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Title: Wake steering optimization under uncertainty

Abstract

Turbines in wind power plants experience significant power losses when wakes from upstream turbines affect the energy production of downstream turbines. A promising plant-level control strategy to reduce these losses is wake steering, where upstream turbines are yawed to direct wakes away from downstream turbines. However, there are significant uncertainties in many aspects of the wake steering problem. For example, infield sensors do not give perfect information, and inflow to the plant is complex and difficult to forecast with available information, even over short time periods. Here, we formulate and solve an optimization under uncertainty (OUU) problem for determining optimal plant-level wake steering strategies in the presence of independent uncertainties in the direction, speed, turbulence intensity, and shear of the incoming wind, as well as in turbine yaw positions. The OUU wake steering strategy is first examined for a two-turbine test case to explore the impacts of different types of inflow uncertainties, and it is then demonstrated for a more realistic 11-turbine wind power plant. Of the sources of uncertainty considered, we find that wake steering strategies are most sensitive to uncertainties in the wind speed and direction. When maximizing expected power production, the OUU strategy also tends to favormore » smaller yaw angles, which have been shown in previous work to reduce turbine loading. Ultimately, the plant-level wake steering strategy formulated using an OUU approach yields 0.48?% more expected annual energy production for the 11-turbine wind plant than a strategy that neglects uncertainty when considering stochastic inputs. Thus, not only does the present OUU strategy produce more power in realistic conditions, but it also reduces risk by prescribing strategies that call for less extreme yaw angles.« less

Authors:
 [1]; ORCiD logo [2];  [2];  [3]; ORCiD logo [2]
  1. Univ. of Colorado, Boulder, CO (United States); National Renewable Energy Lab. (NREL), Golden, CO (United States)
  2. National Renewable Energy Lab. (NREL), Golden, CO (United States)
  3. Univ. of Colorado, Boulder, CO (United States)
Publication Date:
Research Org.:
National Renewable Energy Lab. (NREL), Golden, CO (United States)
Sponsoring Org.:
USDOE Office of Energy Efficiency and Renewable Energy (EERE), Renewable Power Office. Wind Energy Technologies Office
OSTI Identifier:
1659960
Report Number(s):
NREL/JA-2C00-77181
Journal ID: ISSN 2366-7443; MainId:26127;UUID:b6ef6bef-4f38-4cef-9e45-6fa074687cf4;MainAdminID:13695
Grant/Contract Number:  
AC36-08GO28308
Resource Type:
Accepted Manuscript
Journal Name:
Wind Energy Science
Additional Journal Information:
Journal Volume: 5; Journal Issue: 1; Journal ID: ISSN 2366-7443
Publisher:
European Wind Energy Association - Copernicus
Country of Publication:
United States
Language:
English
Subject:
17 WIND ENERGY; optimization under uncertainty; wake steering

Citation Formats

Quick, Julian, King, Jennifer, King, Ryan N., Hamlington, Peter E., and Dykes, Katherine. Wake steering optimization under uncertainty. United States: N. p., 2020. Web. https://doi.org/10.5194/wes-5-413-2020.
Quick, Julian, King, Jennifer, King, Ryan N., Hamlington, Peter E., & Dykes, Katherine. Wake steering optimization under uncertainty. United States. https://doi.org/10.5194/wes-5-413-2020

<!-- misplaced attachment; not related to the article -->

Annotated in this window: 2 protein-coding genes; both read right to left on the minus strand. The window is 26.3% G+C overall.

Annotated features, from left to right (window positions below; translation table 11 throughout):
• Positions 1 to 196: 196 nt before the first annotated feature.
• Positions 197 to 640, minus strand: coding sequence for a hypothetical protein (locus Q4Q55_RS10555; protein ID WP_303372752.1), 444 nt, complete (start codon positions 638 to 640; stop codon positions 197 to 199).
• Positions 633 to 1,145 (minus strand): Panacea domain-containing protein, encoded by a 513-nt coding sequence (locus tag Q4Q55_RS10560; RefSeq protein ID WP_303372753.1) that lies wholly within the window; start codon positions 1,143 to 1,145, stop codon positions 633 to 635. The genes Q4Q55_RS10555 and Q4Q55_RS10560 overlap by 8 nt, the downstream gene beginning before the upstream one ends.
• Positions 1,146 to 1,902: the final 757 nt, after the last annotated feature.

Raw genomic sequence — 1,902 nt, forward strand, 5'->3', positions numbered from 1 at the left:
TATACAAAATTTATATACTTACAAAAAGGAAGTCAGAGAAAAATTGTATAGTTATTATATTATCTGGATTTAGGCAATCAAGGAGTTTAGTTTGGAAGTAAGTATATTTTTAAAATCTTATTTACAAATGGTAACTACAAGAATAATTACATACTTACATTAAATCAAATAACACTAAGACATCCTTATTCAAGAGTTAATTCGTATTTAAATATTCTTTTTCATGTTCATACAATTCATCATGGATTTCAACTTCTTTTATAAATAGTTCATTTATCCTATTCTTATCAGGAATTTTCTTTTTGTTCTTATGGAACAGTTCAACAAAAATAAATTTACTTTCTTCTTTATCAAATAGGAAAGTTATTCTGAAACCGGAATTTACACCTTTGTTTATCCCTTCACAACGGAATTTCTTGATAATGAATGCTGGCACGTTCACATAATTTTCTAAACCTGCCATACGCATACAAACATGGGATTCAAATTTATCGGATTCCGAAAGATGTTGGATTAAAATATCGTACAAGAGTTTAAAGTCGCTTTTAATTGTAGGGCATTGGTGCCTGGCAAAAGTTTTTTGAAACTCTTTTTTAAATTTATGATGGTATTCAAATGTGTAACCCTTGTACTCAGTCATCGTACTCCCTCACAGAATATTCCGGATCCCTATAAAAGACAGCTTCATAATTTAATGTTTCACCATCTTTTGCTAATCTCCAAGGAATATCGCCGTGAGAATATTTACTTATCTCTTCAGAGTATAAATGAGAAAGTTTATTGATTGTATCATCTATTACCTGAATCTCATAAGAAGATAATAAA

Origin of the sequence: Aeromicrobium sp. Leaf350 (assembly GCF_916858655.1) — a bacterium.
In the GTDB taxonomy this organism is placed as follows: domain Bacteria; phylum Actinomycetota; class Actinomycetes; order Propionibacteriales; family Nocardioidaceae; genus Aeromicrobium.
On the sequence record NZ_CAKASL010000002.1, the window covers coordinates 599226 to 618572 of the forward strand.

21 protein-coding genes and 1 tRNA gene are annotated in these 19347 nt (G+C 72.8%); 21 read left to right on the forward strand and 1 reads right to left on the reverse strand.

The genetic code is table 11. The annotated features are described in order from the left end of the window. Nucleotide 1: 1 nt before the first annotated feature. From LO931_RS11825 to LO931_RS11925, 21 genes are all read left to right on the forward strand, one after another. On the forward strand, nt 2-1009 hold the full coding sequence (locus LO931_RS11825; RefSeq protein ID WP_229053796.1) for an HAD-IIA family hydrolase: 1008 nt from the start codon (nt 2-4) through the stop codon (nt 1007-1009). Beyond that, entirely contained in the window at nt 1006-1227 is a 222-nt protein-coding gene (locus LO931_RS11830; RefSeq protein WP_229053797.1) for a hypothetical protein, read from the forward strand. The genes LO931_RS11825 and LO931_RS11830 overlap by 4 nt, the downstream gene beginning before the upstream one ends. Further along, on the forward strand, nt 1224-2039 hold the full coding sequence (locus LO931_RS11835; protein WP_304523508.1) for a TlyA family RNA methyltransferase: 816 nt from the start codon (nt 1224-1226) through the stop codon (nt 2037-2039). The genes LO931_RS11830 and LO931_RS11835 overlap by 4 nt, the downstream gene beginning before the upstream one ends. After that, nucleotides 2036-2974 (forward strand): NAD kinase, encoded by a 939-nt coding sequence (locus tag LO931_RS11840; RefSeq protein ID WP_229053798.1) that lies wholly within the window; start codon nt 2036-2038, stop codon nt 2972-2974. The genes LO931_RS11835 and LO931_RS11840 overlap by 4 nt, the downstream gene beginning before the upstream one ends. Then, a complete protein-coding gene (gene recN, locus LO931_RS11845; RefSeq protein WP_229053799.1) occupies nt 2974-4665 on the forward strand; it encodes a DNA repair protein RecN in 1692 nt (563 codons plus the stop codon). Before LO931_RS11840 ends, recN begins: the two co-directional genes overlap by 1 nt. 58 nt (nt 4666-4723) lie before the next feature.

Quick, Julian, King, Jennifer, King, Ryan N., Hamlington, Peter E., and Dykes, Katherine. Mon . "Wake steering optimization under uncertainty". United States. https://doi.org/10.5194/wes-5-413-2020. https://www.osti.gov/servlets/purl/1659960.
@article{osti_1659960,
title = {Wake steering optimization under uncertainty},
author = {Quick, Julian and King, Jennifer and King, Ryan N. and Hamlington, Peter E. and Dykes, Katherine},
abstractNote = {Turbines in wind power plants experience significant power losses when wakes from upstream turbines affect the energy production of downstream turbines. A promising plant-level control strategy to reduce these losses is wake steering, where upstream turbines are yawed to direct wakes away from downstream turbines. However, there are significant uncertainties in many aspects of the wake steering problem. For example, infield sensors do not give perfect information, and inflow to the plant is complex and difficult to forecast with available information, even over short time periods. Here, we formulate and solve an optimization under uncertainty (OUU) problem for determining optimal plant-level wake steering strategies in the presence of independent uncertainties in the direction, speed, turbulence intensity, and shear of the incoming wind, as well as in turbine yaw positions. The OUU wake steering strategy is first examined for a two-turbine test case to explore the impacts of different types of inflow uncertainties, and it is then demonstrated for a more realistic 11-turbine wind power plant. Of the sources of uncertainty considered, we find that wake steering strategies are most sensitive to uncertainties in the wind speed and direction. When maximizing expected power production, the OUU strategy also tends to favor smaller yaw angles, which have been shown in previous work to reduce turbine loading. Ultimately, the plant-level wake steering strategy formulated using an OUU approach yields 0.48?% more expected annual energy production for the 11-turbine wind plant than a strategy that neglects uncertainty when considering stochastic inputs. Thus, not only does the present OUU strategy produce more power in realistic conditions, but it also reduces risk by prescribing strategies that call for less extreme yaw angles.},
doi = {10.5194/wes-5-413-2020},
journal = {Wind Energy Science},
number = 1,
volume = 5,
place = {United States},
year = {2020},
month = {3}
}

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